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Nuts & Bolts

August 6, 2013

Are growing pains real?

(Continued)

NEW YORK —

Still, a small 1988 trial found that regular stretching does appease growing pains. Doctors at the Children's Hospital of Eastern Ontario in Canada randomly split 34 kids with growing pains into two groups. The parents of the kids in the first group were taught how to stretch their kids' quadriceps, hamstrings and calves, and were told to do so every morning and evening for 10 minutes. The second group of parents were told to rub their kids' legs when they hurt and to give them painkillers when needed. Nine months later none of the kids in the stretching group were experiencing growing pains, while the kids in the other group were still suffering, on average, about two episodes of pains a month.

Other researchers have proposed that growing pains are sometimes the result of underlying anatomical problems or differences. Double-jointed kids, who are at a heightened risk for fibromyalgia and musculoskeletal disorders, are more likely to have growing pains, for instance. So, it seems, are kids with pronated (flat) feet, which can cause muscle imbalances and fatigue. One small trial found that shoe inserts reduced the severity and frequency of kids' growing pains within three weeks. When doctors took out their shoe inserts, the pain came back in most of the kids. But it's hard to know how much we can conclude from this trial and the stretching one. The children knew they were undergoing a form of treatment, so their improvement could have been in part the result of the placebo effect (which can, it seems, happen to kids) — they may have felt better because they were being treated, but not necessarily because the treatment worked.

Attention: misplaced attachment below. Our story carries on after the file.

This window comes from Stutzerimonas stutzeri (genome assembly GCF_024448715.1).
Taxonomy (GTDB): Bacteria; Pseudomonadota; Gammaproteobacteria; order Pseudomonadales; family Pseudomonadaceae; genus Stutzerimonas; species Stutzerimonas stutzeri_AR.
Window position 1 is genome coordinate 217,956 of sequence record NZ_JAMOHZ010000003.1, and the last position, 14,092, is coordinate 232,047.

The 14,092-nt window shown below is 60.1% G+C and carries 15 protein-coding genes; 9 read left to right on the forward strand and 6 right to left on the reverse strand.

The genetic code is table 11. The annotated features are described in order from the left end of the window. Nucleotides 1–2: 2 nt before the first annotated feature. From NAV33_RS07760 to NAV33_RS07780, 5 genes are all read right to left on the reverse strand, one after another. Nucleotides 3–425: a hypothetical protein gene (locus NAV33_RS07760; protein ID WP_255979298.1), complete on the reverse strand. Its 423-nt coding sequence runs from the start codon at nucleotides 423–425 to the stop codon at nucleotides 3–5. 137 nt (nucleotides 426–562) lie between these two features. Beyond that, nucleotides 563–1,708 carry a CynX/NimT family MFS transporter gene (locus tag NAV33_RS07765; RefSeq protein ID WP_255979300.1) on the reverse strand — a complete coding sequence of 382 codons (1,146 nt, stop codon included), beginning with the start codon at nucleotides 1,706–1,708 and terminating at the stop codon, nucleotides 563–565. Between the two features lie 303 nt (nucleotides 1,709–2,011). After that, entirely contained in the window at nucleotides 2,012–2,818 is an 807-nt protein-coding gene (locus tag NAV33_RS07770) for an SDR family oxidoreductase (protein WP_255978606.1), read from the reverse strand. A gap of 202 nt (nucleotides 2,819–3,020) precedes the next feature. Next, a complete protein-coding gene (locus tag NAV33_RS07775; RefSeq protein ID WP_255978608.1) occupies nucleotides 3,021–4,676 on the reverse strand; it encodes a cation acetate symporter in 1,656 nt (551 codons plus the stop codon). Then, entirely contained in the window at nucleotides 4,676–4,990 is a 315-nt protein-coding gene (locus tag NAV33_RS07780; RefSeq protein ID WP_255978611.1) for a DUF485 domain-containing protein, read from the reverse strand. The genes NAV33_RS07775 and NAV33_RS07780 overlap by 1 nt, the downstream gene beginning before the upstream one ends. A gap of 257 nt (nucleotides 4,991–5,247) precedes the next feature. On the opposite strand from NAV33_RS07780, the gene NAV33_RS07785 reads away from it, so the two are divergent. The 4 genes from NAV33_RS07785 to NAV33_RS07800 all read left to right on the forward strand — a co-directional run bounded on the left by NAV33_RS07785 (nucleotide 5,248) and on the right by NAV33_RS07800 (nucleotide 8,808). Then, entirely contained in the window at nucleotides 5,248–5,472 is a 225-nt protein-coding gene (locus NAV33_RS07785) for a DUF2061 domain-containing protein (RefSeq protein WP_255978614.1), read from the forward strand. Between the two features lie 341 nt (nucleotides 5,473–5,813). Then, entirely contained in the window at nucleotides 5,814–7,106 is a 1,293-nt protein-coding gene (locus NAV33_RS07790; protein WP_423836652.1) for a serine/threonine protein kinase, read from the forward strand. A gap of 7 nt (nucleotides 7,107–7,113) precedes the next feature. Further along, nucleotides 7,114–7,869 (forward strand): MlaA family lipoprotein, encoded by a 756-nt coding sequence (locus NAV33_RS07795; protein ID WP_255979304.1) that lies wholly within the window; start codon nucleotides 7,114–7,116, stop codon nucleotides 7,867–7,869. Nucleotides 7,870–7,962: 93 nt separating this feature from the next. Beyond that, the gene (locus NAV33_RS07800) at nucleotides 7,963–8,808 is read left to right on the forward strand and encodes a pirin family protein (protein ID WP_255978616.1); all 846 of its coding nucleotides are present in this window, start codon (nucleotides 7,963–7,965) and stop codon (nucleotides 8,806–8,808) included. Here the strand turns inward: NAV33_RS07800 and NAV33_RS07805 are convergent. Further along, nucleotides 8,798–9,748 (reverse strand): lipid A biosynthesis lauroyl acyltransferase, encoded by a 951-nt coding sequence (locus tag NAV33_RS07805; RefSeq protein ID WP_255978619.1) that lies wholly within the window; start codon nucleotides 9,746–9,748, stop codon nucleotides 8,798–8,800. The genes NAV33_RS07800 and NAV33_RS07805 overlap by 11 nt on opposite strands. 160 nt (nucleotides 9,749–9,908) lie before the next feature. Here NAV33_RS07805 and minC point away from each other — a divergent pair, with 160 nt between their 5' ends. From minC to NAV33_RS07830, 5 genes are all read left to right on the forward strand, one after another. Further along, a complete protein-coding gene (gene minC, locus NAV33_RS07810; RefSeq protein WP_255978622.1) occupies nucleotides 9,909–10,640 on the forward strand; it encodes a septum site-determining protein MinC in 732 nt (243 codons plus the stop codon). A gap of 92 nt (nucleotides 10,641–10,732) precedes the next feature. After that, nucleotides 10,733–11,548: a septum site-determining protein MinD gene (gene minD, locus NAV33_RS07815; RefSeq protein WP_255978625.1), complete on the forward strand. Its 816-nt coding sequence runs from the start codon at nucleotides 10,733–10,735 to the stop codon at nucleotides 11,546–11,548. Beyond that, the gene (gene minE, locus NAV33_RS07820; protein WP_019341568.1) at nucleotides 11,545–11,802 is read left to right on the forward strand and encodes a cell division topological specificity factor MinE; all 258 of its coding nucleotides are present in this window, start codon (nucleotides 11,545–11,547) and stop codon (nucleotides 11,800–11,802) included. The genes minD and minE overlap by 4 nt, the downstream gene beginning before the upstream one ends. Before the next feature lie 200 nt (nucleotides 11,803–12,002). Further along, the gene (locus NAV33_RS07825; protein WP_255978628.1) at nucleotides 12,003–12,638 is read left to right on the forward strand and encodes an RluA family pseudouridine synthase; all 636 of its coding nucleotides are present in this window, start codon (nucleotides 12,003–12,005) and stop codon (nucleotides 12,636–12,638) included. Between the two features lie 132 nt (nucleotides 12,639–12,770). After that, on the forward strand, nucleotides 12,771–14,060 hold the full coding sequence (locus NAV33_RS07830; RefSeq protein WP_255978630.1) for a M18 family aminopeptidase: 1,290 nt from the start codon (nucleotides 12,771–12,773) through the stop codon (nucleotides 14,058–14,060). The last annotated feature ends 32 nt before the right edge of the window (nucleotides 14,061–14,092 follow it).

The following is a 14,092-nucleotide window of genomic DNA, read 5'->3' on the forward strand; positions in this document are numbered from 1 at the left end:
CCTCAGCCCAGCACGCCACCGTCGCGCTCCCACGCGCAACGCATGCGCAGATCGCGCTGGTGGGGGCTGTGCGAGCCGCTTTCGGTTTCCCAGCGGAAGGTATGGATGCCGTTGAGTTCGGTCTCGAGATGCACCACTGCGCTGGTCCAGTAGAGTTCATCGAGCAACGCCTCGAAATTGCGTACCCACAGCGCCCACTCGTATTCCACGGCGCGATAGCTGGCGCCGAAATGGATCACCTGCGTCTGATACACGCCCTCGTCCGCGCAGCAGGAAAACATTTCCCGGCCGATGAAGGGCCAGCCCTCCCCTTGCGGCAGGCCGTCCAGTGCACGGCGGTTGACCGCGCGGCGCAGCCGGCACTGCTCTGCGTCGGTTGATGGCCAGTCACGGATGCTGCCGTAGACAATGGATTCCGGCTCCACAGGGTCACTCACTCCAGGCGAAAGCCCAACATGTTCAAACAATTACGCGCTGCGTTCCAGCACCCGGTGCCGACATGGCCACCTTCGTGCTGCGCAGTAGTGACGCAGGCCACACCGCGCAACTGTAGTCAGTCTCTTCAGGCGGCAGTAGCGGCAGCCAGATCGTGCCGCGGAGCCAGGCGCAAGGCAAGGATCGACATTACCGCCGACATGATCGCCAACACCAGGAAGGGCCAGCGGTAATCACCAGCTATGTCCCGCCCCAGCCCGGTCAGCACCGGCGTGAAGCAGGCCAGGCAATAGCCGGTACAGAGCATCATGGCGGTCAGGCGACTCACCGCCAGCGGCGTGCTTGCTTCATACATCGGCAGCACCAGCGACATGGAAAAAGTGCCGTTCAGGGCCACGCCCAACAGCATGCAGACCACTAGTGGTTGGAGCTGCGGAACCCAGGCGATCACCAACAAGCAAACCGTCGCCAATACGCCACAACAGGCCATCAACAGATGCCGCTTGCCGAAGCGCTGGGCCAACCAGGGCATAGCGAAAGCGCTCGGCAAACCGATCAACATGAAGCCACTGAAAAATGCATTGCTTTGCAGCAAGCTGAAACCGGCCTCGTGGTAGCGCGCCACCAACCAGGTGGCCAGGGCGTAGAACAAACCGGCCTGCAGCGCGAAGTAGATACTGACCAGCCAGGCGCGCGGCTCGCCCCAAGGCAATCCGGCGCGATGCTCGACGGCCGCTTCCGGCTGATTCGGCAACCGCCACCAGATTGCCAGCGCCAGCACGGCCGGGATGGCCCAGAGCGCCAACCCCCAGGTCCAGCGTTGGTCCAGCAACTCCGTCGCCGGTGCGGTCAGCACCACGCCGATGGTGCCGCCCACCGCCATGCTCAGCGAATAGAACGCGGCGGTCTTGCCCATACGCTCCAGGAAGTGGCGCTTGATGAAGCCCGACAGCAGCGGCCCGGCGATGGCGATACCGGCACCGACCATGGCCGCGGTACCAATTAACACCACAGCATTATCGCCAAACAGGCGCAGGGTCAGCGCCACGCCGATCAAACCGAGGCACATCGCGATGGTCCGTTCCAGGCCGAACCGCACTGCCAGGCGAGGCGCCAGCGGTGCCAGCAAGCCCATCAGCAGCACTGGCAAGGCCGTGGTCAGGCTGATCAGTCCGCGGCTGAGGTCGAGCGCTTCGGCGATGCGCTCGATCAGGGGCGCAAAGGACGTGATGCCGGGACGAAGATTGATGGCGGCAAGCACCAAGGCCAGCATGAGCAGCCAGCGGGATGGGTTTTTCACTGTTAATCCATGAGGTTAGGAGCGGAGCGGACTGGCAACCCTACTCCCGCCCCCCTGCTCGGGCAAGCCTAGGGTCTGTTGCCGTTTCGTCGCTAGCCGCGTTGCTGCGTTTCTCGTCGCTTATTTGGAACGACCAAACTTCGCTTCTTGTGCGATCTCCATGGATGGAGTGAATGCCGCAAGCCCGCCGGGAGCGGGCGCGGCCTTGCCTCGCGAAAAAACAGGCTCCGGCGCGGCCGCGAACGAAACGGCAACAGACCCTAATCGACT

Finally, some doctors have pointed out that growing pains are, for some reason, more common in emotionally instable children. In a 1951 paper, for instance, researchers noted that kids with growing pains were "frequently irritable, nervous, afraid of the dark." The implication seems to be that growing pains are either a reflection of emotional problems or perhaps even caused by them, but it's hard to identify the chicken and the egg here: I would be nervous and afraid of the dark, too, if nightfall brought extreme pain.

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